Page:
Purpose: A prominent symptom of myalgic encephalomyelitis, chronic fatigue syndrome, or systemic exertion intolerance disease (ME/CFS/SEID) is persistent fatigue that is worsened by physical exertion. Here the population effect of a single bout of exercise on fatigue symptoms in people with ME/CFS/SEID was estimated and effect moderators were identified.
Methods: Google Scholar was systematically searched for peer-reviewed articles published between February 1991 and May 2015. Studies were included where people diagnosed with ME/CFS/SEID and matched control participants completed a single bout of exercise and fatigue self-reports were obtained before and after exercise. Fatigue means, standard deviations, and sample sizes were extracted to calculate effect sizes and the 95% confidence interval. Effects were pooled using a random-effects model and corrected for small sample bias to generate mean Δ. Multilevel regression modeling adjusted for nesting of effects within studies. Moderators identified a priori were diagnostic criteria, fibromyalgia comorbidity, exercise factors (intensity, duration, and type), and measurement factors.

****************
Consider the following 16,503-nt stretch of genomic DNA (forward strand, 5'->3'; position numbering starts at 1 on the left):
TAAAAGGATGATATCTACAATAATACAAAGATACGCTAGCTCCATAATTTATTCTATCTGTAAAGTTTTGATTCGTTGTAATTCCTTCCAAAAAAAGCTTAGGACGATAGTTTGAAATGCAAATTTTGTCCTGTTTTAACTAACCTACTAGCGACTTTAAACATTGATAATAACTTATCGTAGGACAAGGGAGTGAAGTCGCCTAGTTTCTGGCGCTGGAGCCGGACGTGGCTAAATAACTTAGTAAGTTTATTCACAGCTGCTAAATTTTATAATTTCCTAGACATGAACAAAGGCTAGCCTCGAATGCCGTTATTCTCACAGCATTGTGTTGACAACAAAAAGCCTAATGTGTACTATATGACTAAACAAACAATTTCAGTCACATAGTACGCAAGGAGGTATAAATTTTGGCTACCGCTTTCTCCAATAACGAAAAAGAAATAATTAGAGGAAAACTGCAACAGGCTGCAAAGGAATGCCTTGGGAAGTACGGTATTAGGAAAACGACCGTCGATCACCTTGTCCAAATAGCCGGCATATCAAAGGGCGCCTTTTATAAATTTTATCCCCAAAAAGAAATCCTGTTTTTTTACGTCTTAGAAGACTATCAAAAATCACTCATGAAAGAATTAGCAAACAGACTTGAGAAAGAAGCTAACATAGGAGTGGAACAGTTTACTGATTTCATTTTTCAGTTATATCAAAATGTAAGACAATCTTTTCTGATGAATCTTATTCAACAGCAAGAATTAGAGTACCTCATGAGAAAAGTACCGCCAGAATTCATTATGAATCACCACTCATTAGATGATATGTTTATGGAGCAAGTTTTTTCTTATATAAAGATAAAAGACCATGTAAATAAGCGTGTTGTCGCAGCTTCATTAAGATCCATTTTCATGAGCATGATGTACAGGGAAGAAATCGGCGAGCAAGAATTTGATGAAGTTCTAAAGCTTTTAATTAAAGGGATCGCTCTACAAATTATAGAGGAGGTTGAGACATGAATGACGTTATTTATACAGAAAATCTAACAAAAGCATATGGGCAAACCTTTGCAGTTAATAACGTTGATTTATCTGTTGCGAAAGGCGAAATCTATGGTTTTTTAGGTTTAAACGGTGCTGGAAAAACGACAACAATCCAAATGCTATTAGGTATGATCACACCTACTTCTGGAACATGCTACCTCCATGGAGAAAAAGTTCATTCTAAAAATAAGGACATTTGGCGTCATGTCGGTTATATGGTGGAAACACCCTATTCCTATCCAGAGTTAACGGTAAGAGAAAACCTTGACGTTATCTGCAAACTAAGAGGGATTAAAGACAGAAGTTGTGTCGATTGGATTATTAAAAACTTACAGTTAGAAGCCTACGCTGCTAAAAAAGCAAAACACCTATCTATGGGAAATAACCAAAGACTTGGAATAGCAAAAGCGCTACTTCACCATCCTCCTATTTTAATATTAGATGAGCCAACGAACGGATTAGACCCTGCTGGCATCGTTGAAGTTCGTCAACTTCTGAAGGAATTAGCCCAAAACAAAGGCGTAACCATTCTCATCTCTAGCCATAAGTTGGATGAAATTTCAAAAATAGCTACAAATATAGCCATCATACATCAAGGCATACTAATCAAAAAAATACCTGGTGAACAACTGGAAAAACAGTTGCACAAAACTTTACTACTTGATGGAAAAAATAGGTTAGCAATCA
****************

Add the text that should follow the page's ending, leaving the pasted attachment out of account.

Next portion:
Results: Seven studies examining 159 people with ME/CFS/SEID met inclusion criteria, and 47 fatigue effects were derived. The mean fatigue effect was Δ = 0.73 (95% confidence interval = 0.24-1.23). Fatigue increases were larger for people with ME/CFS/SEID when fatigue was measured 4 h or more after exercise ended rather than during or immediately after exercise ceased.
Conclusions: This preliminary evidence indicates that acute exercise increases fatigue in people with ME/CFS/SEID more than that in control groups, but effects were heterogeneous between studies. Future studies with no-exercise control groups of people with ME/CFS/SEID are needed to obtain a more precise estimate of the effect of exercise on fatigue in this population.